• Asking the Social Security Administration to be honest with American citizens about the future of Social Security benefits.
o This led to the Social Security Administration’s rescission of continuing to mail yearly updates to citizens which promised benefits the current funds can’t deliver
• Following through on his continued pledge to support navigation and restoration efforts of the Illinois and Upper Mississippi Rivers.
o This helped outline the need to secure close to $40 million in appropriated funds for river navigation and ecological efforts along these two rivers
• Asking the State of Illinois not to release the private information of law abiding state gun owners.
o It was just recently announced that the State of Illinois would not be releasing this private information.
The House of Representatives has been hard at work this year:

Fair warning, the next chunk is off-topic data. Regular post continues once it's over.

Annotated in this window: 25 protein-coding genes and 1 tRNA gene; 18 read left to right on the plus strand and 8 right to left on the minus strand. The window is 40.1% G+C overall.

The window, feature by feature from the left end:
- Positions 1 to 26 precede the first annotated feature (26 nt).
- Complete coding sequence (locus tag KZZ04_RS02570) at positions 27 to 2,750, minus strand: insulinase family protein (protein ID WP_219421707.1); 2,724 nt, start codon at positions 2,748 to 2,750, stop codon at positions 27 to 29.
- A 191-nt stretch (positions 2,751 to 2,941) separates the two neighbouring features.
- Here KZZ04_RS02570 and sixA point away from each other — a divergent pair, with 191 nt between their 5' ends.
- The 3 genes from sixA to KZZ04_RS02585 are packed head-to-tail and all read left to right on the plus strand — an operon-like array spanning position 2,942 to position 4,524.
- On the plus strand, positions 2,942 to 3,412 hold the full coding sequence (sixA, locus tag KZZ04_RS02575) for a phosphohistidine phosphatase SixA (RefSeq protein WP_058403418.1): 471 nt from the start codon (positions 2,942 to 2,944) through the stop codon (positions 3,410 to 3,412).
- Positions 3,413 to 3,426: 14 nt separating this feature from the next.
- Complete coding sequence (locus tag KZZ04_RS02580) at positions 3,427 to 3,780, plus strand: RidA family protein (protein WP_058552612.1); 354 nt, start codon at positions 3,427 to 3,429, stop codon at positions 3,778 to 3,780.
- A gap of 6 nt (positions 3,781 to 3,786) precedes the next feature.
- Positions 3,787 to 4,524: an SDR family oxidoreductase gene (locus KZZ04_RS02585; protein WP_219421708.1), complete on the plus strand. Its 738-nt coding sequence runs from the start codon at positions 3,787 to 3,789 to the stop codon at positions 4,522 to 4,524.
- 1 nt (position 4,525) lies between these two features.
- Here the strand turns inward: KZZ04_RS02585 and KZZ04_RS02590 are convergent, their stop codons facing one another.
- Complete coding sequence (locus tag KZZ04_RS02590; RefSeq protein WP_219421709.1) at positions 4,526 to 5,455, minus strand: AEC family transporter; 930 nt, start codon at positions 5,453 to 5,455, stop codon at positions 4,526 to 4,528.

In April, Schock voted for and the House passed the FY2012 budget - Path to Prosperity - which was the product of Budget Chairman Paul Ryan. While the House has approved a budget, the Senate has gone nearly 1,000 days without passing one of their own. This includes voting 97-0 against President Obama’s budget he submitted at the beginning of the year. Congressman Ryan’s budget is a proposal that would begin to put the country on sound fiscal footing while looking at ways to keep programs such as Social Security, Medicare and Medicaid solvent, and begin to pay down the $15 trillion in debt the U.S. has accumulated. The Path to Prosperity received more votes this year than any budget in the previous 13 years. In response to keeping future spending under control, the House passed a Balanced Budget Amendment that would ensure the government is not spending more than it is taking in.